Discussion

We found that family physicians spent more time in direct ambulatory patient care working in the EHR than they spent in face-to-face time with their patients. The majority of family physicians worked through lunch, stayed late at clinic, or took their work home to complete the day’s EHR work. Significant predictors of visit length included the number of reasons for the visit, new patients to the practice, the number of medications prescribed, whether the physician was Hispanic, whether a resident physician presented the patient to an attending physician, whether the patient had one or multiple physicians caring for him or her, and a few other factors.

Our results of the time spent by the physicians working in the EHR are similar to a recent study that used EHR time stamp data from 471 primary care physicians.29 They found physicians logged an average of 3.08 hours on office visits and 3.17 hours on “desktop medicine” each day, which is similar to the ratio we measured. They also noted a trend from 2011 to 2014 of declining time allocated to face-to-face visits, accompanied by increasing time allocated to desktop medicine.

Our measurements of the face-to-face time are similar to previous studies from the pre-EHR era. Since the Center for Medicare and Medicaid Services Evaluation and Management rules were introduced, direct observational studies measured between 13.4 and 19.3 minutes of mean face-to-face time,15,17,18,23,24,30,31 which is similar to our result of 18.5 minutes. Our result is at the high end of this range, which may be explained by including resident physicians, additional EHR time in the exam room (2.0 minutes per visit), and more issues addressed per visit than most of the previous studies. All US results stand in contrast to a recent study in the UK, where the average general practitioner consultation included 9.5 minutes of face-to-face time and 3.3 minutes of EHR time.32 The UK results are consistent with observed consultation times across six countries in Europe in 2002 of 7.6 to 15.6 minutes total (overall mean, 10.7 minutes).33 Our results imply that US FPs spend more time working in the EHR than their European counterparts spend in the entire visit.

Strengths of our study included the direct observation of physician work and the comprehensive nature of our data collection. Potential weaknesses of our study include the fact that observers had 1 day of training, visits were not recorded to check for intraobserver agreement, time allocation was only kept to the minute (other studies broke down time into 15 second increments), observations included many residents and did not include physicians in private practice, and the ever-present Hawthorne effect. Further analysis (not fully reported here) found that most time or other related differences (eg, number of issues addressed) were explained by differences in patient demographics across the sites. Another weakness is that the times reported for working in the EHR outside of normal clinic hours were estimated, not observed directly. All observers believed the times estimated by the participating physicians were consistent with time elements they did observe, and that none of the physicians estimated times unrealistically. The mean out-of-hours time comprised only 19% of the total visit time.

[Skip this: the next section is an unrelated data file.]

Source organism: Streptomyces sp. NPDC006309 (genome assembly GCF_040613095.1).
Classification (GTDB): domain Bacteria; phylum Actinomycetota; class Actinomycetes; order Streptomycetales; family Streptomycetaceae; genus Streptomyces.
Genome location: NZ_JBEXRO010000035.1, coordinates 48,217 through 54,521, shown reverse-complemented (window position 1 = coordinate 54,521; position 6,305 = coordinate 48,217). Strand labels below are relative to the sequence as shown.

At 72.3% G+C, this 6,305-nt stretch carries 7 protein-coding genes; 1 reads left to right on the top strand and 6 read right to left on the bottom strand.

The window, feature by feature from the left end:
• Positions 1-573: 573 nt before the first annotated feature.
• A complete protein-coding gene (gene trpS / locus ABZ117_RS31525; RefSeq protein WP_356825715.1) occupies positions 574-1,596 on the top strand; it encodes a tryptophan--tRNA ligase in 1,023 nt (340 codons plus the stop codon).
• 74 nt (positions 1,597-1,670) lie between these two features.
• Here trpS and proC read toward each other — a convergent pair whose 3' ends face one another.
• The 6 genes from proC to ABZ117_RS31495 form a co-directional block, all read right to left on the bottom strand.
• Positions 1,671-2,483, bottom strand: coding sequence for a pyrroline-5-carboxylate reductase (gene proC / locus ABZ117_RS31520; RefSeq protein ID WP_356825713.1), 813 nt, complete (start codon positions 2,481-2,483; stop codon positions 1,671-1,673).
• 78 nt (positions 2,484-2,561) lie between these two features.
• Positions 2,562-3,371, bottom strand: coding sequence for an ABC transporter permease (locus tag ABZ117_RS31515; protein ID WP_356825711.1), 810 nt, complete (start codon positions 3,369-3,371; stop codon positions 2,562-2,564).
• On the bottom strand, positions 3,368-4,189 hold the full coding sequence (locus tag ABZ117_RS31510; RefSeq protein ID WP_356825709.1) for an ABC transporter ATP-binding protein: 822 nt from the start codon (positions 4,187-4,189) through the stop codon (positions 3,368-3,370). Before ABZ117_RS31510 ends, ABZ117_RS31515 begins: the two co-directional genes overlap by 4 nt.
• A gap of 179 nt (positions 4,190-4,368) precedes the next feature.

Our study successfully captured the work performed by the physician for each observed patient. We did not attempt to capture physician work devoted to other patients not seen that day. A recent estimate was that 13% of a family physician’s time is spent coordinating care among different physicians and other health care providers, such as physical therapists and home health agencies.34 Other studies found that 39 to 45% of a family physician’s time is spent out of the exam room,21,30 and total work time not directly involved with a patient clinic visit consumed between 20 and 50% of a primary care physician’s time that is not compensated.21,35 This time includes activities such as fielding telephone calls, emails, prescription refills, and reviewing lab reports, imaging reports, and consultant reports.36

Previous researchers observed that for each additional problem addressed in clinic, the visit length increased by 1 to 2.5 minutes.15 These studies followed physicians in private practice who managed fewer problems per visit than in our study. Previous research has also found that inner-city patients, such as those seen in almost all our clinic sites, had more chronic medical problems and more problems evaluated per visit.37 Our results yielded a 2-slope relationship, where the total time increased by 2.6 minutes per additional issue the physician addressed up to six issues, then plateaued.

An unexpected finding was that an important independent predictor of total visit time and non-face time was whether a resident checked out the patient with an attending, even though precepting time was removed from the reported times. This could reflect that we should have attributed more time to precepting, that patient visits that were checked out to attendings were more complex than average and required more thought and time, or that the attending changed some of the residents’ assessments and plans.

Our findings have important economic implications for family physicians. The original studies led by Hsiao that led to the Resource-Based Relative Value Scale (RBRVS) used by the Center for Medicare and Medicaid Services to value physician work, were conducted at a time when there was less work performed between visits and before the current evaluation and management (E&M) rules were enacted.38 In Hsiao’s original studies, non-face time was estimated to be 29% of the total visit time for primary care E&M visits,39 and were based on telephone surveys of physicians.40 Our study found this figure to be 54% of the total visit time. Furthermore, in the Hsiao’s studies, hypothetical cases based on current procedural terminology (CPT) codes were used. However, there are no CPT codes that describe when a physician addresses more than three issues in a visit, nor are physicians allowed to submit more than one E&M CPT code per day for payment.38 This implies that the relative value weightings of the CPT codes should be recalculated to increase payment for the significant EHR work time required in today’s primary care.